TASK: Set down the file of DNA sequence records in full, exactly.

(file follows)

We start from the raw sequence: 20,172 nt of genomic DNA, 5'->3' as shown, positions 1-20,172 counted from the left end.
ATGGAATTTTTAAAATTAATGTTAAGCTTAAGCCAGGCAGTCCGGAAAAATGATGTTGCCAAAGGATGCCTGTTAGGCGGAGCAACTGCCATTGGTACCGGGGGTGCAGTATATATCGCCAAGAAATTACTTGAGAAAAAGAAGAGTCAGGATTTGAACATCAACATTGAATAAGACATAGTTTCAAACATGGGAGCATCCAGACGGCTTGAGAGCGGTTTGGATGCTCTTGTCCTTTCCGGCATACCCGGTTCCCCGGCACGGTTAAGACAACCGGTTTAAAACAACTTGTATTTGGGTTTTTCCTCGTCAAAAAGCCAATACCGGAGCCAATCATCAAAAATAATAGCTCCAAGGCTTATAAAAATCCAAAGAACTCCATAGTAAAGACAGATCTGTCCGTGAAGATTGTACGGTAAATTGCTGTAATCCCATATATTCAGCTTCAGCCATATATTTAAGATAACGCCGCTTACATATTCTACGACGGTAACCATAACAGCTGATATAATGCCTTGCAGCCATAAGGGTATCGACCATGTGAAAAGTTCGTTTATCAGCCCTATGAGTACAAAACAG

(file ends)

We start from the raw sequence: 20,172 nt of genomic DNA, 5'->3' as shown, positions 1-20,172 counted from the left end.
ATGGAATTTTTAAAATTAATGTTAAGCTTAAGCCAGGCAGTCCGGAAAAATGATGTTGCCAAAGGATGCCTGTTAGGCGGAGCAACTGCCATTGGTACCGGGGGTGCAGTATATATCGCCAAGAAATTACTTGAGAAAAAGAAGAGTCAGGATTTGAACATCAACATTGAATAAGACATAGTTTCAAACATGGGAGCATCCAGACGGCTTGAGAGCGGTTTGGATGCTCTTGTCCTTTCCGGCATACCCGGTTCCCCGGCACGGTTAAGACAACCGGTTTAAAACAACTTGTATTTGGGTTTTTCCTCGTCAAAAAGCCAATACCGGAGCCAATCATCAAAAATAATAGCTCCAAGGCTTATAAAAATCCAAAGAACTCCATAGTAAAGACAGATCTGTCCGTGAAGATTGTACGGTAAATTGCTGTAATCCCATATATTCAGCTTCAGCCATATATTTAAGATAACGCCGCTTACATATTCTACGACGGTAACCATAACAGCTGATATAATGCCTTGCAGCCATAAGGGTATCGACCATGTGAAAAGTTCGTTTATCAGCCCTATGAGTACAAAACAG